The presence and severity of peripheral arterial disease, as measured by comparing blood pressures in the arm and leg, and the nature of the leg symptoms a patient experiences can be used to identify those at highest risk of decline in walking endurance, according to a study in the July 28 issue of JAMA, the Journal of the American Medical Association.
Peripheral arterial disease (PAD) is a chronic condition that results from narrowing of the vessels that supply oxygen-rich blood to the legs, abdomen, pelvis, arms, or neck. The most commonly affected area is the legs. According to background information in the article, cross-sectional studies demonstrate that distinct types of leg symptoms reported by patients with PAD in the lower extremities are associated with varying degrees of functional impairment. Severity of PAD, as measured by the ankle brachial index (ABI), is also associated with the degree of functional impairment. However, relationships between ABI, leg symptoms, and functional decline are unknown.
A patient is tested for PAD by measuring blood pressure at the ankle and in the arm while the person is at rest, and then repeating both measurements after five minutes of walking on a treadmill. ABI is calculated by dividing the blood pressures measured in the lower leg by the blood pressure measured in the arm. A normal resting ABI is greater than 1.00 or 1.10, and a decrease in ABI with exercise or a resting ABI of < 0.90 are sensitive indicators that significant PAD is probably present.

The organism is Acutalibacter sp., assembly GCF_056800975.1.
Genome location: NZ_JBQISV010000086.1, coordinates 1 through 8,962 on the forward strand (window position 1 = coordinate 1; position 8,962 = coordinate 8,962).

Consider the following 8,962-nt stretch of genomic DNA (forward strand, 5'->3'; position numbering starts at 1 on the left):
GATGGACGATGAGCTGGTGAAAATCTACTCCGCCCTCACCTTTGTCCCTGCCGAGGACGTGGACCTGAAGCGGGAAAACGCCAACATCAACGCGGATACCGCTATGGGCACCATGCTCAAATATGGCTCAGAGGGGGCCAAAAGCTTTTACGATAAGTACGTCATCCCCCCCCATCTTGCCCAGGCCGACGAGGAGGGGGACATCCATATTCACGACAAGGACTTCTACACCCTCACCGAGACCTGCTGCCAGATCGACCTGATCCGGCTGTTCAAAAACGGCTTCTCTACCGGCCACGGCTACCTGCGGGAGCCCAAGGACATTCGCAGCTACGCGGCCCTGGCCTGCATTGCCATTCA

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Whether you call it effervescent, fizzy, or sparkling, carbonated water is making a comeback as a beverage. Aside from quenching thirst, researchers at the University of Illinois at Urbana-Champaign have discovered a new use for these "bubbly" concoctions that will have major impact on the manufacturer of the world's thinnest, flattest, and one most useful materials -- graphene.
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Physicists at the University of Bonn have managed to create optical hollows and more complex patterns into which the light of a Bose-Einstein condensate flows. The creation of such highly low-loss structures for light is a prerequisite for complex light circuits, such as for quantum information processing for a new generation of computers. The researchers are now presenting their results in the journal Nature Photonics.
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A study led by scientists of the Max Planck Institute for the Structure and Dynamics of Matter (MPSD) at the Center for Free-Electron Laser Science in Hamburg presents evidence of the coexistence of superconductivity and “charge-density-waves” in compounds of the poorly-studied family of bismuthates. This observation opens up new perspectives for a deeper understanding of the phenomenon of high-temperature superconductivity, a topic which is at the core of condensed matter research since more than 30 years. The paper by Nicoletti et al has been published in the PNAS.
Since the beginning of the 20th century, superconductivity had been observed in some metals at temperatures only a few degrees above the absolute zero (minus...
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